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Churchmen’s statecraft

by
08 November 2013

Bernard Palmer enjoys a survey of clerics' not staying out of politics

"Silly": Bishop Winnington-Ingram, bad boy of Priests and Politics

"Silly": Bishop Winnington-Ingram, bad boy of Priests and Politics

Priests and Politics: The Church speaks out
Trevor Beeson
SCM Press £19.99
(978-0-334-04657-8)
Church Times Bookshop £17.99 (Use code CT611 )

IN THIS, his latest book, Trevor Beeson pays just tribute to the Church of England's impressive involvement in social and community work. The Church, he declares, retains a deep social commitment and a concern for the well-being of the nation as a whole.

This is the sixth in a series of books on the 19th- to 20th-century Church of England which focus chiefly on those of its leaders who made significant contributions to its developing life. The previous five volumes have dealt with bishops, deans, canons, rebels, and reformers, and Beeson's own 60-year pilgrimage as a priest. He was successively a canon of Westminster and Dean of Winchester, and has been at times deeply involved in the nation's life. He is thus well qualified to write authoritatively on the subject-matter of his latest publication.

It covers a broad spectrum of British history. Its 19 chapters include events not only in Great Britain, but in Ireland and South Africa - where men of the stature of Ambrose Reeves, Trevor Huddleston, Joost de Blank, and Desmond Tutu confronted the iniquities of apartheid. There are accounts of the part played by the Church in both world wars, and of its attitude to the Welfare State, the Cold War, and the "permissive society". The author's admirably clear summaries of the problems he is discussing are supplemented by colourful sketches of the chief clerical characters involved.

Many of these, such as Bishops Lightfoot and Westcott of Durham, and successive Archbishops of Canterbury and York - including, of course, the immensely able William Temple - are well known in church circles, but others less so. A good example of the latter is James Fraser, "Citizen Bishop" of Manchester from 1870 to 1885 and, in Beeson's view, one of the most remarkable church leaders in 19th- century Britain. By the time of his death, he had become the "most respected man in Lancashire". On the day of his funeral, many businesses in Manchester closed, and thousands of mourners lined the streets.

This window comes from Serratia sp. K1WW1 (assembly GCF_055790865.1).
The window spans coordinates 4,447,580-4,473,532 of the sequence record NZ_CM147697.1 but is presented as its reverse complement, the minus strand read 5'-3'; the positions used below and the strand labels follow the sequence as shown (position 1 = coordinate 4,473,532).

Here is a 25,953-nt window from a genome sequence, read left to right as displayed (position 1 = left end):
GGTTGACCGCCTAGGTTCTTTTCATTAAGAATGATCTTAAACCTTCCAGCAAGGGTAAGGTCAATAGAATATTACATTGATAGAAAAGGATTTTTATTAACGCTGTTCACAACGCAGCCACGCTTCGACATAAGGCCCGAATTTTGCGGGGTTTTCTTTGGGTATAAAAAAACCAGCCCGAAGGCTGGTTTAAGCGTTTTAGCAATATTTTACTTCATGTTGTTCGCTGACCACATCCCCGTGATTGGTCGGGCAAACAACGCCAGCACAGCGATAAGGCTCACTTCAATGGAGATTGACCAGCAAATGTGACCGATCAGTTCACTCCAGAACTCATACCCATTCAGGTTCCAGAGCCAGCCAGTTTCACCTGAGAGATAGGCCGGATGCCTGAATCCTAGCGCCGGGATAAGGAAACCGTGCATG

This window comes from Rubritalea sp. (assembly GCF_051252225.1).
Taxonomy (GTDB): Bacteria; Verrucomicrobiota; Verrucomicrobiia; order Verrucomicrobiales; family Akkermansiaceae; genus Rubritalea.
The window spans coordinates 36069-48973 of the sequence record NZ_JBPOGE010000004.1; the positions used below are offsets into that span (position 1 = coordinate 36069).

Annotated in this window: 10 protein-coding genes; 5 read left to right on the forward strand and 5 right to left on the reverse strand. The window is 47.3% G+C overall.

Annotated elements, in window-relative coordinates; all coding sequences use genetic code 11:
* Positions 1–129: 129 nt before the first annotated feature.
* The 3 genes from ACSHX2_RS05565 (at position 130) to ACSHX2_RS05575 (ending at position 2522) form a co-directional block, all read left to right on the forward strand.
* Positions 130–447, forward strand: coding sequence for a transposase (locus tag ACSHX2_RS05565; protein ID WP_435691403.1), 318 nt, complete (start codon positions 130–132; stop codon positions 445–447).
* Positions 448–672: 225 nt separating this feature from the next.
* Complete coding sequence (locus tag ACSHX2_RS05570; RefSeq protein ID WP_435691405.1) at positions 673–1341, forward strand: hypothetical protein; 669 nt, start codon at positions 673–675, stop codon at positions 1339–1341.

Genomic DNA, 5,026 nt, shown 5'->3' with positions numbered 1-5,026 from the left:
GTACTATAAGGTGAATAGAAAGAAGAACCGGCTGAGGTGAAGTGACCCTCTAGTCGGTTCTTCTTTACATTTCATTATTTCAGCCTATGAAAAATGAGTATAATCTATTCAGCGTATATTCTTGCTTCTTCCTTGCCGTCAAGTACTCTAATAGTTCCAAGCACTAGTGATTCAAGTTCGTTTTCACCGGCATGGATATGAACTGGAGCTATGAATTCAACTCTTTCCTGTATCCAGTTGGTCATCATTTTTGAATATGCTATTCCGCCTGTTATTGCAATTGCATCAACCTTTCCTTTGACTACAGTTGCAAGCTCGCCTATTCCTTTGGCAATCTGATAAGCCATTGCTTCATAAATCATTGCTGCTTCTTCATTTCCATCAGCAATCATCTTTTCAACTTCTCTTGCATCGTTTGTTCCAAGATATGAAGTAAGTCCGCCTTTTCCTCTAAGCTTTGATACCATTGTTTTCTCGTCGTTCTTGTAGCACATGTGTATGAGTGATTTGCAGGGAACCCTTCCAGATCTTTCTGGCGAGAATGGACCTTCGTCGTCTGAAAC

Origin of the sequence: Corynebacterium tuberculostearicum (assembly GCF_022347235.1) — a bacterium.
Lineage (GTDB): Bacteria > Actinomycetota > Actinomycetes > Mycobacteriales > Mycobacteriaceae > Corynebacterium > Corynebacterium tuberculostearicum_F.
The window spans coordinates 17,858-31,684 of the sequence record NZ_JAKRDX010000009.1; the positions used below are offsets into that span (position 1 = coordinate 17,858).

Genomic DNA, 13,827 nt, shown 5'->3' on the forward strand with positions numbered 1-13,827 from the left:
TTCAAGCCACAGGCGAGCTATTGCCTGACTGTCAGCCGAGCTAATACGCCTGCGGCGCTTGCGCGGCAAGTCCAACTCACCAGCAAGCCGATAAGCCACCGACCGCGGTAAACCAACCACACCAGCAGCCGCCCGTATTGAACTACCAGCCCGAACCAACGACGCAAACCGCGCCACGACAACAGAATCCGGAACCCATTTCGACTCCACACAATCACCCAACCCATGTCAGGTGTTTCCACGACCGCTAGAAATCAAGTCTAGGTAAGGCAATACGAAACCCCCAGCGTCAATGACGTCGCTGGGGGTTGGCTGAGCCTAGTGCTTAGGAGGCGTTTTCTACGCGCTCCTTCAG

Although there is much in the book about parish priests, much space is necessarily devoted to their episcopal superiors. Many of these receive authorial approval, although occasionally Beeson is uncomplimentary. Thus, in considering the character of Arthur Foley Winnington-Ingram, Bishop of London from 1901 to 1939, he quotes a remark by the Prime Minister, H. H. Asquith: "He is so superlatively silly that he can do a great deal of harm." And Beeson himself castigates Winnington-Ingram for preaching the "most unchristian sermon" ever delivered in Westminster Abbey; in it, the bishop implied that it was almost a Christian crusade for those who loved freedom and honour to kill Germans - "not for the sake of killing, but to save the world".

By contrast, Beeson has much to say in praise of Randall Davidson, Archbishop of Canterbury from 1903 to 1928. He dubs Davidson an archetypal Anglican with a deep regard for tradition and a cautious attitude to innovation. "He had a liberal mind that eschewed the niceties of theology in favour of pragmatic action; a strong belief that Church and State should be united in a common effort to create an inclusive society."

A particular hero of Beeson's is John Habgood, the Primate who, in his opinion, made the "most substantial contribution" to the Church of England's social thinking during the second half of the 20th century. Habgood was very much persona non grata, however, in Downing Street, which helped to account for his not being chosen to succeed Robert Runcie as Archbishop of Canterbury. "Margaret Thatcher saw him as a potentially dangerous opponent who could not easily be undermined."

Beeson also praises Rowan Williams, but qualifies his commendation. He describes him as "Britain's finest theologian and one of the nation's foremost intellectuals"; yet he admits that Williams's lectures and sermons, though often "awesome in the brilliance of their analysis", are sometimes so complex in their argument as to baffle even experts as to their meaning. Justin Welby, by contrast, "disclaims intellectual gifts", but has a grasp of business and finance good enough to enable him to confront bankers on their own terms.

So what conclusions does Beeson reach about the achievements of priests in politics over his period? He considers that the Church of England's "most substantial and sustained 20th-century effort to engage with the major component of society was in the field of industrial mission. It was, however, never adequately resourced, the lessons learned have yet to be absorbed, and the Church is no nearer to bridging the gulf between its own life and that of industrial and commercial Britain."

As for the author's final verdict, few will challenge his contention that the welfare of the poor must always be a primary Christian concern.

Dr Palmer is a former editor of the Church Times.

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